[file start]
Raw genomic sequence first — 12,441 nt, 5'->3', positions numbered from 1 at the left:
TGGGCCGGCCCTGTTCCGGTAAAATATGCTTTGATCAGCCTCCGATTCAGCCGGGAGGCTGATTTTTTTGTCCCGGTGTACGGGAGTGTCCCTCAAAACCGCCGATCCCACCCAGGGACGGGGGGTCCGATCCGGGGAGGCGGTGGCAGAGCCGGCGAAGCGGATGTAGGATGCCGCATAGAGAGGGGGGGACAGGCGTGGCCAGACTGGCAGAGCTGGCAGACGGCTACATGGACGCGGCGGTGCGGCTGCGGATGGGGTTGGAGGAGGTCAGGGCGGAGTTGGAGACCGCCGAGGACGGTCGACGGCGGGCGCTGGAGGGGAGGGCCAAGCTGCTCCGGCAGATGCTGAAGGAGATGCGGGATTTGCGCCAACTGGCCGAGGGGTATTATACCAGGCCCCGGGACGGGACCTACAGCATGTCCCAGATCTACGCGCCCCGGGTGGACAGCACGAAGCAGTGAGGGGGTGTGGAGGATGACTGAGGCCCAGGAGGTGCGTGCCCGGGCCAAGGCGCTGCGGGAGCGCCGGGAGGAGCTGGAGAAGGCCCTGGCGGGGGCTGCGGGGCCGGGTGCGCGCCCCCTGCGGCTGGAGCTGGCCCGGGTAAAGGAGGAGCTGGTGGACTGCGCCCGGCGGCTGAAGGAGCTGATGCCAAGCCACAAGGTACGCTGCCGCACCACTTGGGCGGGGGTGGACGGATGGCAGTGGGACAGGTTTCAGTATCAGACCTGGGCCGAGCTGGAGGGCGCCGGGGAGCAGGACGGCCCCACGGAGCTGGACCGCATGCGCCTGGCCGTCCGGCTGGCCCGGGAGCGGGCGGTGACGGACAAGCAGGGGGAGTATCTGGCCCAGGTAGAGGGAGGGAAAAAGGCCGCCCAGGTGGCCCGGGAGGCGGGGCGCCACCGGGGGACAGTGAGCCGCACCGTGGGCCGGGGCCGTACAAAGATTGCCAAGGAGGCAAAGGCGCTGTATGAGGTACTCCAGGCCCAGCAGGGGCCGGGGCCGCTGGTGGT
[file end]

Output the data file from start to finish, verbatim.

Raw genomic sequence first — 12,441 nt, 5'->3', positions numbered from 1 at the left:
TGGGCCGGCCCTGTTCCGGTAAAATATGCTTTGATCAGCCTCCGATTCAGCCGGGAGGCTGATTTTTTTGTCCCGGTGTACGGGAGTGTCCCTCAAAACCGCCGATCCCACCCAGGGACGGGGGGTCCGATCCGGGGAGGCGGTGGCAGAGCCGGCGAAGCGGATGTAGGATGCCGCATAGAGAGGGGGGGACAGGCGTGGCCAGACTGGCAGAGCTGGCAGACGGCTACATGGACGCGGCGGTGCGGCTGCGGATGGGGTTGGAGGAGGTCAGGGCGGAGTTGGAGACCGCCGAGGACGGTCGACGGCGGGCGCTGGAGGGGAGGGCCAAGCTGCTCCGGCAGATGCTGAAGGAGATGCGGGATTTGCGCCAACTGGCCGAGGGGTATTATACCAGGCCCCGGGACGGGACCTACAGCATGTCCCAGATCTACGCGCCCCGGGTGGACAGCACGAAGCAGTGAGGGGGTGTGGAGGATGACTGAGGCCCAGGAGGTGCGTGCCCGGGCCAAGGCGCTGCGGGAGCGCCGGGAGGAGCTGGAGAAGGCCCTGGCGGGGGCTGCGGGGCCGGGTGCGCGCCCCCTGCGGCTGGAGCTGGCCCGGGTAAAGGAGGAGCTGGTGGACTGCGCCCGGCGGCTGAAGGAGCTGATGCCAAGCCACAAGGTACGCTGCCGCACCACTTGGGCGGGGGTGGACGGATGGCAGTGGGACAGGTTTCAGTATCAGACCTGGGCCGAGCTGGAGGGCGCCGGGGAGCAGGACGGCCCCACGGAGCTGGACCGCATGCGCCTGGCCGTCCGGCTGGCCCGGGAGCGGGCGGTGACGGACAAGCAGGGGGAGTATCTGGCCCAGGTAGAGGGAGGGAAAAAGGCCGCCCAGGTGGCCCGGGAGGCGGGGCGCCACCGGGGGACAGTGAGCCGCACCGTGGGCCGGGGCCGTACAAAGATTGCCAAGGAGGCAAAGGCGCTGTATGAGGTACTCCAGGCCCAGCAGGGGCCGGGGCCGCTGGTGGT